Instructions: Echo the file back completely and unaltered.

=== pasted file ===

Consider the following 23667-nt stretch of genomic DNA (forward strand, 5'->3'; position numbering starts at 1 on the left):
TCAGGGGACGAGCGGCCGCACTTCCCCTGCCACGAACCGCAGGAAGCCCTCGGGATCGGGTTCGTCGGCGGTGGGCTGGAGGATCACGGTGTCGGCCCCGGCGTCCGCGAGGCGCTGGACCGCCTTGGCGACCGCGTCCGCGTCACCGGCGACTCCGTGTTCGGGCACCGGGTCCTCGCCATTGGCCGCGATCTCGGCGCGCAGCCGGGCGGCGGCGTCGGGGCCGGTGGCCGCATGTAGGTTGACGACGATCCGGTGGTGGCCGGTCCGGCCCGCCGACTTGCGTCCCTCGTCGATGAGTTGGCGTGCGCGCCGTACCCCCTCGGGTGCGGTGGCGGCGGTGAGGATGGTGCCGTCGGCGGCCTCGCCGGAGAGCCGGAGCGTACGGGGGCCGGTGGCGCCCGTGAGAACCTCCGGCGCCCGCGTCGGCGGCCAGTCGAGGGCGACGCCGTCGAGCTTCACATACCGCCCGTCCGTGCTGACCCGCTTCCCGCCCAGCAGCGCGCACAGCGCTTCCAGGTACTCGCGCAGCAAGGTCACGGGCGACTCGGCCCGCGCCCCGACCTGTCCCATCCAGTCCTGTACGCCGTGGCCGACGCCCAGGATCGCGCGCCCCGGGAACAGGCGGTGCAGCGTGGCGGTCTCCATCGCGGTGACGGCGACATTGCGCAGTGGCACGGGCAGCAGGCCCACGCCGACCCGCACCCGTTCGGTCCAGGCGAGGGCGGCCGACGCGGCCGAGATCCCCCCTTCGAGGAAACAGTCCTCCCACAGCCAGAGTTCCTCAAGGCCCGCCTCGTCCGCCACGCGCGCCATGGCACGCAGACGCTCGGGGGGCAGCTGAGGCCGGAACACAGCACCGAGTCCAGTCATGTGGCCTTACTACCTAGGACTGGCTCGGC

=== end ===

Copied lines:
Consider the following 23667-nt stretch of genomic DNA (forward strand, 5'->3'; position numbering starts at 1 on the left):
TCAGGGGACGAGCGGCCGCACTTCCCCTGCCACGAACCGCAGGAAGCCCTCGGGATCGGGTTCGTCGGCGGTGGGCTGGAGGATCACGGTGTCGGCCCCGGCGTCCGCGAGGCGCTGGACCGCCTTGGCGACCGCGTCCGCGTCACCGGCGACTCCGTGTTCGGGCACCGGGTCCTCGCCATTGGCCGCGATCTCGGCGCGCAGCCGGGCGGCGGCGTCGGGGCCGGTGGCCGCATGTAGGTTGACGACGATCCGGTGGTGGCCGGTCCGGCCCGCCGACTTGCGTCCCTCGTCGATGAGTTGGCGTGCGCGCCGTACCCCCTCGGGTGCGGTGGCGGCGGTGAGGATGGTGCCGTCGGCGGCCTCGCCGGAGAGCCGGAGCGTACGGGGGCCGGTGGCGCCCGTGAGAACCTCCGGCGCCCGCGTCGGCGGCCAGTCGAGGGCGACGCCGTCGAGCTTCACATACCGCCCGTCCGTGCTGACCCGCTTCCCGCCCAGCAGCGCGCACAGCGCTTCCAGGTACTCGCGCAGCAAGGTCACGGGCGACTCGGCCCGCGCCCCGACCTGTCCCATCCAGTCCTGTACGCCGTGGCCGACGCCCAGGATCGCGCGCCCCGGGAACAGGCGGTGCAGCGTGGCGGTCTCCATCGCGGTGACGGCGACATTGCGCAGTGGCACGGGCAGCAGGCCCACGCCGACCCGCACCCGTTCGGTCCAGGCGAGGGCGGCCGACGCGGCCGAGATCCCCCCTTCGAGGAAACAGTCCTCCCACAGCCAGAGTTCCTCAAGGCCCGCCTCGTCCGCCACGCGCGCCATGGCACGCAGACGCTCGGGGGGCAGCTGAGGCCGGAACACAGCACCGAGTCCAGTCATGTGGCCTTACTACCTAGGACTGGCTCGGC